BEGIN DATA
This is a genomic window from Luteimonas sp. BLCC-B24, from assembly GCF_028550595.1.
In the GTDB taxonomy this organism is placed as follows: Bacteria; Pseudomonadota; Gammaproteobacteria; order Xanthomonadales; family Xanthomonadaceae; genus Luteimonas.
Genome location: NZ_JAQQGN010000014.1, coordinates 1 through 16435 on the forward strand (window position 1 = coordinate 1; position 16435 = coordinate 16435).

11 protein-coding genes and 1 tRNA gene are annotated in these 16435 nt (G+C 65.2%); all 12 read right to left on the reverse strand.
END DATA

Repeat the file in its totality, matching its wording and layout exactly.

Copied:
This is a genomic window from Luteimonas sp. BLCC-B24, from assembly GCF_028550595.1.
In the GTDB taxonomy this organism is placed as follows: Bacteria; Pseudomonadota; Gammaproteobacteria; order Xanthomonadales; family Xanthomonadaceae; genus Luteimonas.
Genome location: NZ_JAQQGN010000014.1, coordinates 1 through 16435 on the forward strand (window position 1 = coordinate 1; position 16435 = coordinate 16435).

11 protein-coding genes and 1 tRNA gene are annotated in these 16435 nt (G+C 65.2%); all 12 read right to left on the reverse strand.